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VA Personality Disorder Disabilities

by Joe Whitcomb / July 24, 2020

The Veteran’s Affairs Office diagnoses many veterans with personality disorders. A personality disorder, however, is not a recognized disability by the Veteran’s Affairs Office. In situations where a veteran’s behavior becomes abnormal or erratic, military physicians often diagnose a veteran with a personality disorder so that claims can be denied. In situations involving veterans with personality disorders, it is frequently a wise idea to retain the assistance of legal counsel to help make sure that disability benefits are awarded.

The Pre-Existing Nature of Personality Disorders

Statistics estimate that the Department of Defense discharged 31,000 service members with a personality disorder between 2001 and 200, the military discharged 31,000 service members with personality disorders. These dismissals even occurred among veterans who were most likely experiencing the early stages of acquired psychiatric disorders including post-traumatic stress disorder. The military views personality disorders as “pre-existing” conditions or disorders with an individual is born rather than illnesses that are acquired during service. The Department of Defense, however, has begun to acknowledge that a diagnosis of a personality disorder is likely to be post-traumatic stress disorder. In 2008, the Department of Defense changed its policies to require a higher level of case reviews in diagnosis reviews especially when a veteran was deployed in a combat zone for an extended period of time. The Army has already acknowledged that this change in policy has resulted in a higher number of veterans being diagnosed with post-traumatic stress disorder.

Existing Personality Disorders are Aggravated by Military Service

In some cases, a veteran might have a personality disorder before going into the service and active duty might have made the condition even worse. In these cases, veterans are often able to obtain compensation on the basis of “aggravated service connections.” To establish an aggravated service connection, a veteran must often demonstrate that they have a current mental illness diagnosis from a medical evaluator, that evidence exists that an occurred in military service made the mental illness worse, and medical evidence exists of a connection between an individual’s mental illness growing worse and the event that happened in the service.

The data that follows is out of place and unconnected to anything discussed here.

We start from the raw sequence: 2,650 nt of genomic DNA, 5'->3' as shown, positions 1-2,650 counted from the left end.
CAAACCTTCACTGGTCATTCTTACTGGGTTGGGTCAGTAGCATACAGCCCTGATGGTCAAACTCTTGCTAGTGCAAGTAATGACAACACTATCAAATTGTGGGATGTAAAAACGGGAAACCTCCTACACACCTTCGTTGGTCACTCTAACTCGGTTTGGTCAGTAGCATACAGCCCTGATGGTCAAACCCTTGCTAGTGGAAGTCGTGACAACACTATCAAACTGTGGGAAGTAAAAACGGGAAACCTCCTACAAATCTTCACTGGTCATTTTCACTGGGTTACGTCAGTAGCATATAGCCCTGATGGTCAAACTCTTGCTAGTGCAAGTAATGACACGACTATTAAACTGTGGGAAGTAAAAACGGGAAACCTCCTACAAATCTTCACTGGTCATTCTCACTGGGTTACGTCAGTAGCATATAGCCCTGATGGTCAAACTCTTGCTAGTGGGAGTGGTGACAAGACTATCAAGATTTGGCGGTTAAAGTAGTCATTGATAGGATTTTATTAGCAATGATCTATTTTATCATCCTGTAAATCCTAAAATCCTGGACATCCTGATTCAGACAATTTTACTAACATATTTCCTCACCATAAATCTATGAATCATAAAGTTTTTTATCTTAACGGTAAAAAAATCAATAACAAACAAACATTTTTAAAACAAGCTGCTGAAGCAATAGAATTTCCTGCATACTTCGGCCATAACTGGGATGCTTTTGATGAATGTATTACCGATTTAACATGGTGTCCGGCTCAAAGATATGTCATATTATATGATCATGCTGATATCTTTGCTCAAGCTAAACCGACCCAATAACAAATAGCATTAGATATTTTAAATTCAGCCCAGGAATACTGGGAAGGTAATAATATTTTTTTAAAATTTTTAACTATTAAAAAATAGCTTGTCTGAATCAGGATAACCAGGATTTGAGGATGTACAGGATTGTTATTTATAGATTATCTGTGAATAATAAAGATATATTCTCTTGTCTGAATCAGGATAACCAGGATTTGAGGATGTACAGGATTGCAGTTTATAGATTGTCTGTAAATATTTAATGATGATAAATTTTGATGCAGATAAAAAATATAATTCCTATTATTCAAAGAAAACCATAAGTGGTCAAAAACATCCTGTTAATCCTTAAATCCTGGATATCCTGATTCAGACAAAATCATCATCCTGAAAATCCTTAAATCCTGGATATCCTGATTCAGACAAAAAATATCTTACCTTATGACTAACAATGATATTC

Advice if You Have a Personality Disorder and Are Seeking Benefits

If the Veterans’ Affairs Office denies your claim because you have a pre-existing congenital condition, there are some ways to respond. Some advice that veterans should follow in order to have their claim granted include the following:

  • Retain the Assistance of a Skilled Forensic Examiner. The examiner can evaluate your medical condition to determine whether any prior diagnosis of mental conditions existed.

  • Contact a Skilled Veterans Rights Attorney. A lawyer that deals in veteran’s disability rights can prove to be particularly helpful because these attorneys have access to a variety of forensic experts and are experienced in helping veterans obtain compensation.

Retain the Assistance of an Experienced Attorney with Personality Disorder Disabilities' Experience

If you are a veteran who is seeking disability benefits, it frequently helps to obtain the services of a skilled attorney who can help you through the process. Contact the legal counsel at Whitcomb, Selinsky, PC or its disability arm, Rocky Mountain Disability Law Group to obtain assistance with your disability case. Our conveniently located downtown Denver office can be reached at (303) 534-1958 or completing a quick and convenient online form.

Tags: Veteran Disability Law

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Joe Whitcomb

Joe Whitcomb

Joe Whitcomb is the founder and president of Whitcomb, Selinsky, PC (WSM). In addition, he manages the firm and heads up the Government Procurement and International Business Transactions Law sections. As a result of his military service as a U.S. Army Ranger and as a non-commissioned officer in the Air Force, he learned mission accomplishment. While serving in the Air Force, he earned his Bachelor’s in Social Sciences and a Master’s in International Relations. His Master’s emphasis was on National Security and International Political Economics. After his military career, Joe attended law school at the University of Denver Sturm College of Law.

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